Finance Minister Edward Scicluna want to set up a financial crime agency to “break the monopoly” the police have when it comes to prosecuting financial crimes.

In the wake of the Panama Papers scandal and journalist Daphne Caruana Galizia’s murder, a spotlight has been shone on the police’s economic crimes inability and reluctance Prosecute money-laundering and terrorism financing cases.

Speaking to Times of Malta on the fringes of a terrorism financing conference held in conjunction with Scotland Yard, Prof. Scicluna acknowledged Malta lacked expertise when it came to terrorism. 

Between 2015 and 2018, Malta’s anti-money laundering and terrorism financing unit, the FIAU, sent eight potential cases of terrorism financing for further investigation to the police, yet none of these reports have yet resulted in a prosecution.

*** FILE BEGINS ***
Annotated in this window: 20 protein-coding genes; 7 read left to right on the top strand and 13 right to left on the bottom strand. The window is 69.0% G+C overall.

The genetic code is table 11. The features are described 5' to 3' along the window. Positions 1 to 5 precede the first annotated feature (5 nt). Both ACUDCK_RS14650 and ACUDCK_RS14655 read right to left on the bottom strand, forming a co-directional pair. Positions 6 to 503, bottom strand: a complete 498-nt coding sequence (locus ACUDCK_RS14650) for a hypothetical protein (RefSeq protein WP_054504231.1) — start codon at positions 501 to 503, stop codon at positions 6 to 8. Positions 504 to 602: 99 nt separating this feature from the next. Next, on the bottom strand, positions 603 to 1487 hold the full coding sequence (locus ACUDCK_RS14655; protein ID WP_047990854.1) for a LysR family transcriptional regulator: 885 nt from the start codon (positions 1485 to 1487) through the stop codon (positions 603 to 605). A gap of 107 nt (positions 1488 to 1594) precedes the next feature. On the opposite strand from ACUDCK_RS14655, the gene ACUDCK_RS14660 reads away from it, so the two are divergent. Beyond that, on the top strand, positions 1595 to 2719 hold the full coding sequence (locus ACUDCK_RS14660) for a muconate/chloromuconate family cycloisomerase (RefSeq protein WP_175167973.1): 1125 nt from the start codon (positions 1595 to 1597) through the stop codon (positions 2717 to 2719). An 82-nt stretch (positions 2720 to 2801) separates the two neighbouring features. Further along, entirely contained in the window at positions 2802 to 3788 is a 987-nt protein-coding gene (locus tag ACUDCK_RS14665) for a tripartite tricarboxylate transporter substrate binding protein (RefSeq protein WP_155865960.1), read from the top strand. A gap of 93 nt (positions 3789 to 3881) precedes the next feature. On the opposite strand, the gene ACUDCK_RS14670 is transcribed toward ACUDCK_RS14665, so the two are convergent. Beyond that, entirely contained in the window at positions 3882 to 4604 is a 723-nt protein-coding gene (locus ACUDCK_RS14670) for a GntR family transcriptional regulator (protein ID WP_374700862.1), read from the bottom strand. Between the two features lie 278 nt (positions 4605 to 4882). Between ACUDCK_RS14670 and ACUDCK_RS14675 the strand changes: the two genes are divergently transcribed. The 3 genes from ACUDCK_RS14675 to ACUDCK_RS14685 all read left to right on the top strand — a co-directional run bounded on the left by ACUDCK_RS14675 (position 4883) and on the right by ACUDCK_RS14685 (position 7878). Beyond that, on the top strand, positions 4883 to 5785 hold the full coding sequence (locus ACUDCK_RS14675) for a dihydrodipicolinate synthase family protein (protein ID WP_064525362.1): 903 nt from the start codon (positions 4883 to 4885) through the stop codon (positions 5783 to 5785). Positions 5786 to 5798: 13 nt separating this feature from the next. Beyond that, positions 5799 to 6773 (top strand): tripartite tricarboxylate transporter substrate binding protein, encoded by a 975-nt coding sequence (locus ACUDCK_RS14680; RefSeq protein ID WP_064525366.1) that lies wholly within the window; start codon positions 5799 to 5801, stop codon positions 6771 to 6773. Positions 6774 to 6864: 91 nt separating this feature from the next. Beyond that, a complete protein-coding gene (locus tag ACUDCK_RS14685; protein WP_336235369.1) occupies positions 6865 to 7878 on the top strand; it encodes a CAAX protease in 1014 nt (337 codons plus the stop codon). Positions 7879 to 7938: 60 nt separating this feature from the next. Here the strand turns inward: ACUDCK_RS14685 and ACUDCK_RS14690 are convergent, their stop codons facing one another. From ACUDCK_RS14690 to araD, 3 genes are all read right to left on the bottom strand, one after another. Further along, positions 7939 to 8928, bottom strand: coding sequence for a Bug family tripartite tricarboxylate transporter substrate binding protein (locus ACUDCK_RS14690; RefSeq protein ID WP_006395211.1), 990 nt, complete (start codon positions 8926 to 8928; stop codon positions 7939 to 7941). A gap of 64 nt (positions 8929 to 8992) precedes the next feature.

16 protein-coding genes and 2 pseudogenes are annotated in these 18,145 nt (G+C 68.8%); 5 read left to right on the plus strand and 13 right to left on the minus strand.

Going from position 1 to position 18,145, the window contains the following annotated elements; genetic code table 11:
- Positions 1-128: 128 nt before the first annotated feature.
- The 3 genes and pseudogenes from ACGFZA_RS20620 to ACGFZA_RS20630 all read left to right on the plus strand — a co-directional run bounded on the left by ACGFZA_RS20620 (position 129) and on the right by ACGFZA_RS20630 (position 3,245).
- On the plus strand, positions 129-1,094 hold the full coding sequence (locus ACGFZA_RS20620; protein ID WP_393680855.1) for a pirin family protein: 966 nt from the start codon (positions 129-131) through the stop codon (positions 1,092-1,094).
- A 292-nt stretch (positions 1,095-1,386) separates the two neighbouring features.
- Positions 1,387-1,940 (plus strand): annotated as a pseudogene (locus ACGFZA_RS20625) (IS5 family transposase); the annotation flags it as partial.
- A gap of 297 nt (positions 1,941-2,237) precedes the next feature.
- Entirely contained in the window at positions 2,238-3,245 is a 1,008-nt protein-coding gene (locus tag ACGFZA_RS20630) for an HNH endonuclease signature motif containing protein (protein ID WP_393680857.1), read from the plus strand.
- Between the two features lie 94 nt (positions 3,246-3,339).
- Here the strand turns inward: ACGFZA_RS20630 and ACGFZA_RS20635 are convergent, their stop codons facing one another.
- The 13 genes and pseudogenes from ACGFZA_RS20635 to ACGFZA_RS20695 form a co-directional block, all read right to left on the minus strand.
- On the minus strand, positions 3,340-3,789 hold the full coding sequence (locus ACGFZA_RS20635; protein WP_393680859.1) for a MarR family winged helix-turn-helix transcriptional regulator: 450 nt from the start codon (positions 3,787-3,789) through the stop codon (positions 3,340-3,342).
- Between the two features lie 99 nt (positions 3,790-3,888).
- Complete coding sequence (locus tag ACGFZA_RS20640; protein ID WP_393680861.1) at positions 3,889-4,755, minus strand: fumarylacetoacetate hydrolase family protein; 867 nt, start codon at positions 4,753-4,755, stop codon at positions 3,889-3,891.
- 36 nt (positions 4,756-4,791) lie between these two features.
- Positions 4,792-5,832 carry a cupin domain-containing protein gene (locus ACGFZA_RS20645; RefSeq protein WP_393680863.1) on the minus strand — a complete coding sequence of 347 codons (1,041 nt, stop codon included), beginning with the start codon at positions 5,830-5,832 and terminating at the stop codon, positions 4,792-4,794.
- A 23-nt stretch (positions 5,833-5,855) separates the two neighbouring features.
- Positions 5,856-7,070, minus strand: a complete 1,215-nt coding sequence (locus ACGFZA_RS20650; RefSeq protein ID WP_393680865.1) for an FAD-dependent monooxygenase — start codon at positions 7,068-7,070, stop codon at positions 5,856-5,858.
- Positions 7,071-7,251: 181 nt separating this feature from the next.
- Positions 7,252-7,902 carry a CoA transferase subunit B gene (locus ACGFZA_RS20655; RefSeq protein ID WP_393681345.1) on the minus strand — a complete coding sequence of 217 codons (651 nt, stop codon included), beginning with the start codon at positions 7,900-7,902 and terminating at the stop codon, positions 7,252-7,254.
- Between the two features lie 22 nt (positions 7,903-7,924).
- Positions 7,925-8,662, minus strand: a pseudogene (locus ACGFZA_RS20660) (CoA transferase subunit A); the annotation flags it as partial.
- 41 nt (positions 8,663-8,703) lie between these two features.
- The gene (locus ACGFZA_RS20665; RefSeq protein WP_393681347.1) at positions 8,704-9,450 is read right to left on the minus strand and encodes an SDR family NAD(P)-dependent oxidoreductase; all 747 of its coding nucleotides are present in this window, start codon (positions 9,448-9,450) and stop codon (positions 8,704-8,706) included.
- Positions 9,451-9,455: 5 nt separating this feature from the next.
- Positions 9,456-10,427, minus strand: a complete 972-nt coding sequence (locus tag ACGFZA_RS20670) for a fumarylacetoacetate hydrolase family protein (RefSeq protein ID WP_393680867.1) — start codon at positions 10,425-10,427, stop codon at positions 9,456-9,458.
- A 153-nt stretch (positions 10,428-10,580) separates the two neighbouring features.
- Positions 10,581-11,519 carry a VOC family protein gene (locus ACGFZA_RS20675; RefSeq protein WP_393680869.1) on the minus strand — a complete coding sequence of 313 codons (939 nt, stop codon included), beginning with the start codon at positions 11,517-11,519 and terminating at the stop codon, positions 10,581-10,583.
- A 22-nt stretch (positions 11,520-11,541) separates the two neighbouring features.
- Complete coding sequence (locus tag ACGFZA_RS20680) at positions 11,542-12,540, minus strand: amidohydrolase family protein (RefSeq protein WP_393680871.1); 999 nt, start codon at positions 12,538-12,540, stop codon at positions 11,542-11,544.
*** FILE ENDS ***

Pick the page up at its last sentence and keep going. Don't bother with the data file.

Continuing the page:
Finance Minister Edward Scicluna. Video: Jacob Borg

The finance minister said it was becoming increasingly important that Malta did not rely on one force or unit when it came to fighting organised crime.

He said a number of countries had various agencies or forces that cooperated between them, whereas in Malta the current “monopoly” held by the police created problems in many cases.

Prof. Scicluna said the government had separated the prosecution functions from the Attorney General’s office, and would go further by creating a dedicated agency to handle big financial crimes cases, which will investigate in cooperation with the police.

In a short address during the Scotland Yard training workshop, which was closed to the media for security reasons, Prof. Scicluna acknowledged the need to identify blockages and weak links when it came to fighting money-laundering and terrorism financing.

He said the biggest deterrent when it came to financial crime was prosecution.

An assessment by Moneyval, the Council of Europe anti-money laundering body, last year found the police to be woefully under-equipped to fight organised crime.

The finance minister said the government would be implementing all Moneyval’s recommendations and would strive to boost the efficiency and expertise within regulatory bodies.

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